Healing Waters

Reprinted from Spring 2018. Story by Laurie Coyle.

The Peace and Serenity of Fly Fishing Bring Healing to Wounded Veterans

After a 30-year career in the U.S. Navy and 10 more years working for a local defense contractor, retired Navy Capt. Ed Nicholson of Port Tobacco was on the verge of a final retirement. He planned to go hunting and fishing and get back to the outdoor activities he had always loved.

But as he neared retirement from the civilian workforce in 2004, a diagnosis of prostate cancer brought him to Walter Reed National Military Medical Center where he came into contact with injured servicemen and women returning from deployments. He observed firsthand the physical and emotional struggles they were facing, and he decided he wanted to help them by taking them fly fishing.

Remembering his own experiences fly fishing, Nicholson describes the sport as “mesmerizing and therapeutic,” and he hoped those wounded in combat might benefit from it.

In 2005, on the lawn at Walter Reed, Nicholson began giving fly fishing lessons to some of the recovering patients. The seemingly simple gesture became the foundation for a national non-profit organization known as Project Healing Waters Fly Fishing. Its mission is centered around Nicholson’s original idea – to provide rehabilitative fly fishing programs for disabled active duty personnel and disabled veterans.

As founder and president, Nicholson put his retirement plans on hold and spent the next 14 years shaping and expanding the organization, with help from other organizations and volunteers.

PHWFF began partnering with fishing and veterans organizations to establish programs in military hospitals and veterans centers in every state. Currently, there are 216 programs serving 8,500 participants nationwide.

The organization has a small staff operating out of its headquarters in La Plata and more than 3,200 volunteers across the country.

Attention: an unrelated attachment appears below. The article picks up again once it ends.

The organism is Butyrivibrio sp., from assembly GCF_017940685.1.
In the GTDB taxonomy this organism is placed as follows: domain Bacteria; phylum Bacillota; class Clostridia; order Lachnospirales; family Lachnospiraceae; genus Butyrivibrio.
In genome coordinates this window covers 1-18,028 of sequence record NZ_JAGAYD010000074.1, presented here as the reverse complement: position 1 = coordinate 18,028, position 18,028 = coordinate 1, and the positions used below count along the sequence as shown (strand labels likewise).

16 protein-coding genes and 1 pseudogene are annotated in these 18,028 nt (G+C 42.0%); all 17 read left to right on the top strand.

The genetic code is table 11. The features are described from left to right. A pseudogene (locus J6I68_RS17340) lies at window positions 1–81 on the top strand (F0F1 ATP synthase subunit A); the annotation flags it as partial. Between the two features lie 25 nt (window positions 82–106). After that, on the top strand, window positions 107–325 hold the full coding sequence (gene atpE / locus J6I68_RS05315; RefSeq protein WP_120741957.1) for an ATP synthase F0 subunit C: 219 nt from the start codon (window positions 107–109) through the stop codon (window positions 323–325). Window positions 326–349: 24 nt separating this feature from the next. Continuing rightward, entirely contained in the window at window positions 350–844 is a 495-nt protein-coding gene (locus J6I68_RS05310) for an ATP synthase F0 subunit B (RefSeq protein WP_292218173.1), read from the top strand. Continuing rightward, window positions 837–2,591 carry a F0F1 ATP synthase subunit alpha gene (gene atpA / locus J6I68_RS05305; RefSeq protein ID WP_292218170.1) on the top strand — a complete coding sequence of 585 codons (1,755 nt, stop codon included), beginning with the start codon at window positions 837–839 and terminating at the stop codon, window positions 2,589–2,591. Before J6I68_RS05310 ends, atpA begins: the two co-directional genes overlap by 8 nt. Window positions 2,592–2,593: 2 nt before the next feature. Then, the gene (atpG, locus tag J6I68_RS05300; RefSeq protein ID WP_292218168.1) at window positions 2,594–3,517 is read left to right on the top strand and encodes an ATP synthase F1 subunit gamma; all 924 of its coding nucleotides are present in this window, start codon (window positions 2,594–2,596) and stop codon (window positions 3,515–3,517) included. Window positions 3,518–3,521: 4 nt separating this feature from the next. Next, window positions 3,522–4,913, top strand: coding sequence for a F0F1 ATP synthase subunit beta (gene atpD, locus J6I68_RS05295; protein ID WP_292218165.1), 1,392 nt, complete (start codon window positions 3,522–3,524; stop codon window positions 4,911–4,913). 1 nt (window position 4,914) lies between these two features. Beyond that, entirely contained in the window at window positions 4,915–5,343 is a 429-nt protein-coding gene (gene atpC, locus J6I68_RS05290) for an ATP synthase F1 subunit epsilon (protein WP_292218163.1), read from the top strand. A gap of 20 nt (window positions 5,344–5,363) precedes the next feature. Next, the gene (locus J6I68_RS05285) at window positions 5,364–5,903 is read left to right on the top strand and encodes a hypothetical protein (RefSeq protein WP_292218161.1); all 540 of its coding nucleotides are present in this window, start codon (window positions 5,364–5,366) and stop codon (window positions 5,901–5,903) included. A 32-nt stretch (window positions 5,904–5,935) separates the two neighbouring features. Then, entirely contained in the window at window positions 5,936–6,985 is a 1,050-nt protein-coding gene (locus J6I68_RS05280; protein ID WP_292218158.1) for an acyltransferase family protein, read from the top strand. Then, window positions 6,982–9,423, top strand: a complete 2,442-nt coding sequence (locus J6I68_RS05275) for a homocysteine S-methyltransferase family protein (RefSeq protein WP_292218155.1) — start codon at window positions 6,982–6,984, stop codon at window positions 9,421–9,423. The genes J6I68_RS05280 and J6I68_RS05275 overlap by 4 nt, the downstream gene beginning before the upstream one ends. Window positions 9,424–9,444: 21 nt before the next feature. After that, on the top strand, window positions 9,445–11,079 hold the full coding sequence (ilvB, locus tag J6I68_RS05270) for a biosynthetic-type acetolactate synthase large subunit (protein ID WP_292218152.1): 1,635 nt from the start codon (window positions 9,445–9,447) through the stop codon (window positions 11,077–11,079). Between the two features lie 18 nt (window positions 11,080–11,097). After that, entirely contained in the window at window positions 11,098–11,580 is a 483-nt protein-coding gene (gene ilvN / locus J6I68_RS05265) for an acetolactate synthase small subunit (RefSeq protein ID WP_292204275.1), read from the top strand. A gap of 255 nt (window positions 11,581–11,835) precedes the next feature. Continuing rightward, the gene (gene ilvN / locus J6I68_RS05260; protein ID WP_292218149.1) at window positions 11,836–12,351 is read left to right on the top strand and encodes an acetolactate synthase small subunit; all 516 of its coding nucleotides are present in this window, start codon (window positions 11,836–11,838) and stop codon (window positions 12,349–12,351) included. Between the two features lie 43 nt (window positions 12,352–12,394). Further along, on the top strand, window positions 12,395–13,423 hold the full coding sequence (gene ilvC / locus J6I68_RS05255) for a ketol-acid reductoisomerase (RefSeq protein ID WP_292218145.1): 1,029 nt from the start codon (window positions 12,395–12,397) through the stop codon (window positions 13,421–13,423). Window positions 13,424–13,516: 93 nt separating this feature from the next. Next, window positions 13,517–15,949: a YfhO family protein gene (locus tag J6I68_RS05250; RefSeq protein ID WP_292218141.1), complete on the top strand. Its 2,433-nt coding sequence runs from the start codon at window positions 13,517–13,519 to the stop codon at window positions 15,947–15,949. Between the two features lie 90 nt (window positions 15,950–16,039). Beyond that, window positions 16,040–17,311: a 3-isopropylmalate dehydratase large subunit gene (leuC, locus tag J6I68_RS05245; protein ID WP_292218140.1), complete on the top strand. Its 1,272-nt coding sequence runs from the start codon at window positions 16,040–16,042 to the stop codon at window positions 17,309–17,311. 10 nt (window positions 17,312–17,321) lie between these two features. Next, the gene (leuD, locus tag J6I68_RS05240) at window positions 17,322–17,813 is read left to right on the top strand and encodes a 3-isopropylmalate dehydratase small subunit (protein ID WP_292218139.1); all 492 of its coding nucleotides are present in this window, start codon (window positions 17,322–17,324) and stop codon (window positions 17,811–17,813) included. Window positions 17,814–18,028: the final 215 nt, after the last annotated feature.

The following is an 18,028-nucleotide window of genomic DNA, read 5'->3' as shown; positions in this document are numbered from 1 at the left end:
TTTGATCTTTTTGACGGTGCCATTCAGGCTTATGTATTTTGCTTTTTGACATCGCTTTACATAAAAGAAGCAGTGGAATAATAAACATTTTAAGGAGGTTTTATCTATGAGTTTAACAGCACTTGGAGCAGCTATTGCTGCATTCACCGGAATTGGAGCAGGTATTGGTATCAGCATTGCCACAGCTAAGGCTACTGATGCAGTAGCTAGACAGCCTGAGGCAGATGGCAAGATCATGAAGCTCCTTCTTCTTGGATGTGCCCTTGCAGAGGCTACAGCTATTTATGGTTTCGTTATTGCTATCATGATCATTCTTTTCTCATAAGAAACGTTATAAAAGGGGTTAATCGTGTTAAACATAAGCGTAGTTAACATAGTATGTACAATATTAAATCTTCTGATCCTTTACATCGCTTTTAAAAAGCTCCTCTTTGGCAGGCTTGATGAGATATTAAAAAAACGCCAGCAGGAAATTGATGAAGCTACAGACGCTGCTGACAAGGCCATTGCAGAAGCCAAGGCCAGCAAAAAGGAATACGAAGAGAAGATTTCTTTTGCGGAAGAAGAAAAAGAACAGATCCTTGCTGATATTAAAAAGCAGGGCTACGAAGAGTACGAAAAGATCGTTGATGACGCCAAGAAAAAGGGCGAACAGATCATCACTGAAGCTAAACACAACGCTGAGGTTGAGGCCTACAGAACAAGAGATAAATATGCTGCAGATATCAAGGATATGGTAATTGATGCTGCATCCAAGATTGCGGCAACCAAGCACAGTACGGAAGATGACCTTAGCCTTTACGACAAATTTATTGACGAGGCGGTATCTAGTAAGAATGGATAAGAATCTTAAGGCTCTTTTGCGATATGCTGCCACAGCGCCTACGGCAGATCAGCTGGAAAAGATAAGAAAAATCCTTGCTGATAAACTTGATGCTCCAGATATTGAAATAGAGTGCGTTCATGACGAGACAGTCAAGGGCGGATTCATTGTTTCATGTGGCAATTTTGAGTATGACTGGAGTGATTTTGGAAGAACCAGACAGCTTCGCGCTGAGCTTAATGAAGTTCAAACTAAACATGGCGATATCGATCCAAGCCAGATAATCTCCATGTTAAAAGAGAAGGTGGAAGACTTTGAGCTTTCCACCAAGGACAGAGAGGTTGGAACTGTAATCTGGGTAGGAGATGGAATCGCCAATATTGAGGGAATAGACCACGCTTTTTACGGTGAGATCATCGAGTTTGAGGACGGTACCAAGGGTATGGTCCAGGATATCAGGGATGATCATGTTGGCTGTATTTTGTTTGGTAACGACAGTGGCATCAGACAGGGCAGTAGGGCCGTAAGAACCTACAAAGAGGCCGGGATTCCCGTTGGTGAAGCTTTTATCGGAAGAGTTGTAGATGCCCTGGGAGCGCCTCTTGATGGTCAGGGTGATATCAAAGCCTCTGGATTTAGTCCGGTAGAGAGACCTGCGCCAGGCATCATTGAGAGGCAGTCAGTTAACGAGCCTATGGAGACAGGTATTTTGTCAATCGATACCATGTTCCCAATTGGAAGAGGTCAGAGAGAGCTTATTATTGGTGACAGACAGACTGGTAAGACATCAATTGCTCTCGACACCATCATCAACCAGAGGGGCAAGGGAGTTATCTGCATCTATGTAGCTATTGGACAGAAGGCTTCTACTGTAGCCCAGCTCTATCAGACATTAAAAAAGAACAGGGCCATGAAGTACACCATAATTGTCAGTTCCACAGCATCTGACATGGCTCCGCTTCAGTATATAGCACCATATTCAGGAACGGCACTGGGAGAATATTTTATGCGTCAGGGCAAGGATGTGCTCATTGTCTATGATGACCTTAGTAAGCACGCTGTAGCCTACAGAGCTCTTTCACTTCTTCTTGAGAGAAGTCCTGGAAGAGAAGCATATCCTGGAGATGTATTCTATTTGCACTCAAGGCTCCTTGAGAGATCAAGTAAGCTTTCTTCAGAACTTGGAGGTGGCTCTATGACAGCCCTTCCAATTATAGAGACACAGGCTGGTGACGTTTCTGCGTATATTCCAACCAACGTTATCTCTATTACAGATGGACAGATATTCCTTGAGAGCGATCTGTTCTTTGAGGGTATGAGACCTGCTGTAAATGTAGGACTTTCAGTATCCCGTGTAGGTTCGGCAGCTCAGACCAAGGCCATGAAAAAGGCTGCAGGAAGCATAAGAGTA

Participants meet regularly for lessons on fly tying, fly rod building and casting – activities that can help improve dexterity, balance, focus, and a number of other physical and cognitive abilities. Once the skills are perfected, fly fishing outings are planned at local rivers and streams.

Yet Nicholson, now 76, says the real success is not the actual fly fishing, but rather the emotional healing that comes with developing lasting relationships between participants and volunteers who are not only teaching fly fishing, but also providing a listening ear, advice and encouragement.

“It’s the people, the commitment, the relationships and the friendships that develop,” he says. “It creates a total environment of care and concern to get people from the dark side of the river to the light side and getting them past their demons.”

U.S. Marine Corps veteran Todd Desgrosseilliers of Newburg participated in a PHWFF program in Fort Belvoir, Va., after being wounded in Iraq and suffering complications from brain injuries. He experienced the healing powers of the program and was inspired to become a volunteer. He was later named CEO and took over as president when Nicholson retired in 2017.

Desgrosseilliers has witnessed the profound impact PHWFF is having on disabled service members, especially those who have been medically discharged and are having a difficult time adjusting to civilian life and in some cases, even contemplating suicide.

“People have told me the program has saved their life,” Desgrosseilliers says.

The success of the program has garnered Nicholson national recognition from several organizations over the years. However, Nicholson, who is now fully retired, remains humble and committed to helping his fellow veterans.

“It’s not about me, but about what we accomplish with our veterans,” he says. “That’s what it’s all about.”

PHWFF established a program in La Plata this year and is reaching out to the local community for participants and volunteers. No fly fishing experience is necessary, and participation is free.

For information on how to become a participant or volunteer or to make a donation, visit projecthealingwaters.org, email duke.davis@projecthealingwaters.org or call 301-830-6450.